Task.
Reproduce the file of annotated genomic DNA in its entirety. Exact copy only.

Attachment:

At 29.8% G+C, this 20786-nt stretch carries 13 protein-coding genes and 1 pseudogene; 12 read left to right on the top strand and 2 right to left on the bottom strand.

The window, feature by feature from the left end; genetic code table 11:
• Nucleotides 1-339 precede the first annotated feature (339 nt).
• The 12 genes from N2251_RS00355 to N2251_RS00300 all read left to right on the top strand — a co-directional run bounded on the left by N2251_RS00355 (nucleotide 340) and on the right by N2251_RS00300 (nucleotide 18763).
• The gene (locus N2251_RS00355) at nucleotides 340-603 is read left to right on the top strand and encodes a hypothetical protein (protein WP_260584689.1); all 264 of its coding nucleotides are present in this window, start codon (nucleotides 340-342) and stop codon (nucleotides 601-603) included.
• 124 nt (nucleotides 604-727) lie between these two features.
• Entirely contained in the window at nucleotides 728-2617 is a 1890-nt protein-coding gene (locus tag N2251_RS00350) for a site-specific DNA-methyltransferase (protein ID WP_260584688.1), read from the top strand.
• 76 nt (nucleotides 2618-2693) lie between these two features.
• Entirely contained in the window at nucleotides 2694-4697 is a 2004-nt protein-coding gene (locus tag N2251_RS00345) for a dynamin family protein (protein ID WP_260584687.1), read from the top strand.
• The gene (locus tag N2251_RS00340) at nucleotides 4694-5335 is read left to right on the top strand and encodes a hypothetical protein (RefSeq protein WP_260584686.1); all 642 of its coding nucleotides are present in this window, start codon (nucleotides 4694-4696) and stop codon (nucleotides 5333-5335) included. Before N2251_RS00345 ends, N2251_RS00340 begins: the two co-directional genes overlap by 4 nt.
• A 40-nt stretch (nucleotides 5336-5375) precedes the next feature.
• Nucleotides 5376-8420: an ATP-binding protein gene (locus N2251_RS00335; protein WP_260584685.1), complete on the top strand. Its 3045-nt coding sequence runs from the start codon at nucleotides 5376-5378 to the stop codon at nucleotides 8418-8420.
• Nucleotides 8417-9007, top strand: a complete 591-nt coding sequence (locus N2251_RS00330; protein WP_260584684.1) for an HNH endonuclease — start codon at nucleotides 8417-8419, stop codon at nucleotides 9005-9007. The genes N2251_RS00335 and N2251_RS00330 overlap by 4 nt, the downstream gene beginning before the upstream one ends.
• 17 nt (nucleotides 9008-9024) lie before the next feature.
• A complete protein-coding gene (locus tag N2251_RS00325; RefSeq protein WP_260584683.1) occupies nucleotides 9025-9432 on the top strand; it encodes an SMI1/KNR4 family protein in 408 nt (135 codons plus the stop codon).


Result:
At 29.8% G+C, this 20786-nt stretch carries 13 protein-coding genes and 1 pseudogene; 12 read left to right on the top strand and 2 right to left on the bottom strand.

The window, feature by feature from the left end; genetic code table 11:
• Nucleotides 1-339 precede the first annotated feature (339 nt).
• The 12 genes from N2251_RS00355 to N2251_RS00300 all read left to right on the top strand — a co-directional run bounded on the left by N2251_RS00355 (nucleotide 340) and on the right by N2251_RS00300 (nucleotide 18763).
• The gene (locus N2251_RS00355) at nucleotides 340-603 is read left to right on the top strand and encodes a hypothetical protein (protein WP_260584689.1); all 264 of its coding nucleotides are present in this window, start codon (nucleotides 340-342) and stop codon (nucleotides 601-603) included.
• 124 nt (nucleotides 604-727) lie between these two features.
• Entirely contained in the window at nucleotides 728-2617 is a 1890-nt protein-coding gene (locus tag N2251_RS00350) for a site-specific DNA-methyltransferase (protein ID WP_260584688.1), read from the top strand.
• 76 nt (nucleotides 2618-2693) lie between these two features.
• Entirely contained in the window at nucleotides 2694-4697 is a 2004-nt protein-coding gene (locus tag N2251_RS00345) for a dynamin family protein (protein ID WP_260584687.1), read from the top strand.
• The gene (locus tag N2251_RS00340) at nucleotides 4694-5335 is read left to right on the top strand and encodes a hypothetical protein (RefSeq protein WP_260584686.1); all 642 of its coding nucleotides are present in this window, start codon (nucleotides 4694-4696) and stop codon (nucleotides 5333-5335) included. Before N2251_RS00345 ends, N2251_RS00340 begins: the two co-directional genes overlap by 4 nt.
• A 40-nt stretch (nucleotides 5336-5375) precedes the next feature.
• Nucleotides 5376-8420: an ATP-binding protein gene (locus N2251_RS00335; protein WP_260584685.1), complete on the top strand. Its 3045-nt coding sequence runs from the start codon at nucleotides 5376-5378 to the stop codon at nucleotides 8418-8420.
• Nucleotides 8417-9007, top strand: a complete 591-nt coding sequence (locus N2251_RS00330; protein WP_260584684.1) for an HNH endonuclease — start codon at nucleotides 8417-8419, stop codon at nucleotides 9005-9007. The genes N2251_RS00335 and N2251_RS00330 overlap by 4 nt, the downstream gene beginning before the upstream one ends.
• 17 nt (nucleotides 9008-9024) lie before the next feature.
• A complete protein-coding gene (locus tag N2251_RS00325; RefSeq protein WP_260584683.1) occupies nucleotides 9025-9432 on the top strand; it encodes an SMI1/KNR4 family protein in 408 nt (135 codons plus the stop codon).